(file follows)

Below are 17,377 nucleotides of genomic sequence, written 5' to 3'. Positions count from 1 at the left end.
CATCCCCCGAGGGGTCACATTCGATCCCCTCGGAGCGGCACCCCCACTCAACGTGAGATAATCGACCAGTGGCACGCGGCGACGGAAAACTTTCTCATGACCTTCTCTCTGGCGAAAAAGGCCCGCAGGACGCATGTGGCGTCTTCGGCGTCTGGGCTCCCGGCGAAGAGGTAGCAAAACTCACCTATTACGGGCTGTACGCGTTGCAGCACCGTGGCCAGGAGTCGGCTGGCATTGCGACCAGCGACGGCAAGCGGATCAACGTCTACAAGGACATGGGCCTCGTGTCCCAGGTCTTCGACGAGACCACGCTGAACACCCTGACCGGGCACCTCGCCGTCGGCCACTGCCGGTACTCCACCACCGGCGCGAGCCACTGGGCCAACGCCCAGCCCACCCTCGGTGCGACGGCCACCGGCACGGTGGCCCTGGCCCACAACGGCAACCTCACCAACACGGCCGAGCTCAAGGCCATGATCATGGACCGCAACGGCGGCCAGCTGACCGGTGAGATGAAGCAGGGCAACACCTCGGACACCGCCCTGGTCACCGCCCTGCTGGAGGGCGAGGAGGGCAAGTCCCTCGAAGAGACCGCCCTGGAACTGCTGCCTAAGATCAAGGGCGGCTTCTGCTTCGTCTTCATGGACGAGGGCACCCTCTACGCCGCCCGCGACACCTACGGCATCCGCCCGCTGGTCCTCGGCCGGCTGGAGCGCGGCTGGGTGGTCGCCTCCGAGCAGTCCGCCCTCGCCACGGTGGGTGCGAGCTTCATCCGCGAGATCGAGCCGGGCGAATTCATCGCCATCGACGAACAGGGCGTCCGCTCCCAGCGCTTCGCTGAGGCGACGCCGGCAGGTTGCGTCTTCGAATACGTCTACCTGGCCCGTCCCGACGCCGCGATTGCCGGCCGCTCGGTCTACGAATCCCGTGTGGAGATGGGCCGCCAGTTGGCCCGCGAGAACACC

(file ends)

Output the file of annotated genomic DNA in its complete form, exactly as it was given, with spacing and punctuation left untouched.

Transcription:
Below are 17,377 nucleotides of genomic sequence, written 5' to 3'. Positions count from 1 at the left end.
CATCCCCCGAGGGGTCACATTCGATCCCCTCGGAGCGGCACCCCCACTCAACGTGAGATAATCGACCAGTGGCACGCGGCGACGGAAAACTTTCTCATGACCTTCTCTCTGGCGAAAAAGGCCCGCAGGACGCATGTGGCGTCTTCGGCGTCTGGGCTCCCGGCGAAGAGGTAGCAAAACTCACCTATTACGGGCTGTACGCGTTGCAGCACCGTGGCCAGGAGTCGGCTGGCATTGCGACCAGCGACGGCAAGCGGATCAACGTCTACAAGGACATGGGCCTCGTGTCCCAGGTCTTCGACGAGACCACGCTGAACACCCTGACCGGGCACCTCGCCGTCGGCCACTGCCGGTACTCCACCACCGGCGCGAGCCACTGGGCCAACGCCCAGCCCACCCTCGGTGCGACGGCCACCGGCACGGTGGCCCTGGCCCACAACGGCAACCTCACCAACACGGCCGAGCTCAAGGCCATGATCATGGACCGCAACGGCGGCCAGCTGACCGGTGAGATGAAGCAGGGCAACACCTCGGACACCGCCCTGGTCACCGCCCTGCTGGAGGGCGAGGAGGGCAAGTCCCTCGAAGAGACCGCCCTGGAACTGCTGCCTAAGATCAAGGGCGGCTTCTGCTTCGTCTTCATGGACGAGGGCACCCTCTACGCCGCCCGCGACACCTACGGCATCCGCCCGCTGGTCCTCGGCCGGCTGGAGCGCGGCTGGGTGGTCGCCTCCGAGCAGTCCGCCCTCGCCACGGTGGGTGCGAGCTTCATCCGCGAGATCGAGCCGGGCGAATTCATCGCCATCGACGAACAGGGCGTCCGCTCCCAGCGCTTCGCTGAGGCGACGCCGGCAGGTTGCGTCTTCGAATACGTCTACCTGGCCCGTCCCGACGCCGCGATTGCCGGCCGCTCGGTCTACGAATCCCGTGTGGAGATGGGCCGCCAGTTGGCCCGCGAGAACACC